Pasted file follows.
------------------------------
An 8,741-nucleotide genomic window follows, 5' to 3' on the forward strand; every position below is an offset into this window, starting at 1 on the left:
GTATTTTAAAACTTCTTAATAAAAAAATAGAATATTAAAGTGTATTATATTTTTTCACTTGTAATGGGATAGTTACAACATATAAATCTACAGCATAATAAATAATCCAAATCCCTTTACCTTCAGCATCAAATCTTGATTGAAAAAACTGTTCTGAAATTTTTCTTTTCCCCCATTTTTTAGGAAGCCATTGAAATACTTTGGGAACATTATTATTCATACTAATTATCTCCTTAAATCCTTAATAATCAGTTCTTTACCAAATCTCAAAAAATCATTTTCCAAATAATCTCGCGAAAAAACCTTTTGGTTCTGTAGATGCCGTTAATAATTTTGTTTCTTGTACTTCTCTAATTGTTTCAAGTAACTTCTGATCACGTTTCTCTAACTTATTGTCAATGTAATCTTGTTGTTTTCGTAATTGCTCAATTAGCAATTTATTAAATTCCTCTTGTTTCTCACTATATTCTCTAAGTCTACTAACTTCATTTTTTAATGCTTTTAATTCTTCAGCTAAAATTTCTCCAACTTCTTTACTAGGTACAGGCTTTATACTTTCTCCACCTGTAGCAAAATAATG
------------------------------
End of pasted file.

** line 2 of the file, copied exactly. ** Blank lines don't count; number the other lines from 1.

GTATTTTAAAACTTCTTAATAAAAAAATAGAATATTAAAGTGTATTATATTTTTTCACTTGTAATGGGATAGTTACAACATATAAATCTACAGCATAATAAATAATCCAAATCCCTTTACCTTCAGCATCAAATCTTGATTGAAAAAACTGTTCTGAAATTTTTCTTTTCCCCCATTTTTTAGGAAGCCATTGAAATACTTTGGGAACATTATTATTCATACTAATTATCTCCTTAAATCCTTAATAATCAGTTCTTTACCAAATCTCAAAAAATCATTTTCCAAATAATCTCGCGAAAAAACCTTTTGGTTCTGTAGATGCCGTTAATAATTTTGTTTCTTGTACTTCTCTAATTGTTTCAAGTAACTTCTGATCACGTTTCTCTAACTTATTGTCAATGTAATCTTGTTGTTTTCGTAATTGCTCAATTAGCAATTTATTAAATTCCTCTTGTTTCTCACTATATTCTCTAAGTCTACTAACTTCATTTTTTAATGCTTTTAATTCTTCAGCTAAAATTTCTCCAACTTCTTTACTAGGTACAGGCTTTATACTTTCTCCACCTGTAGCAAAATAATG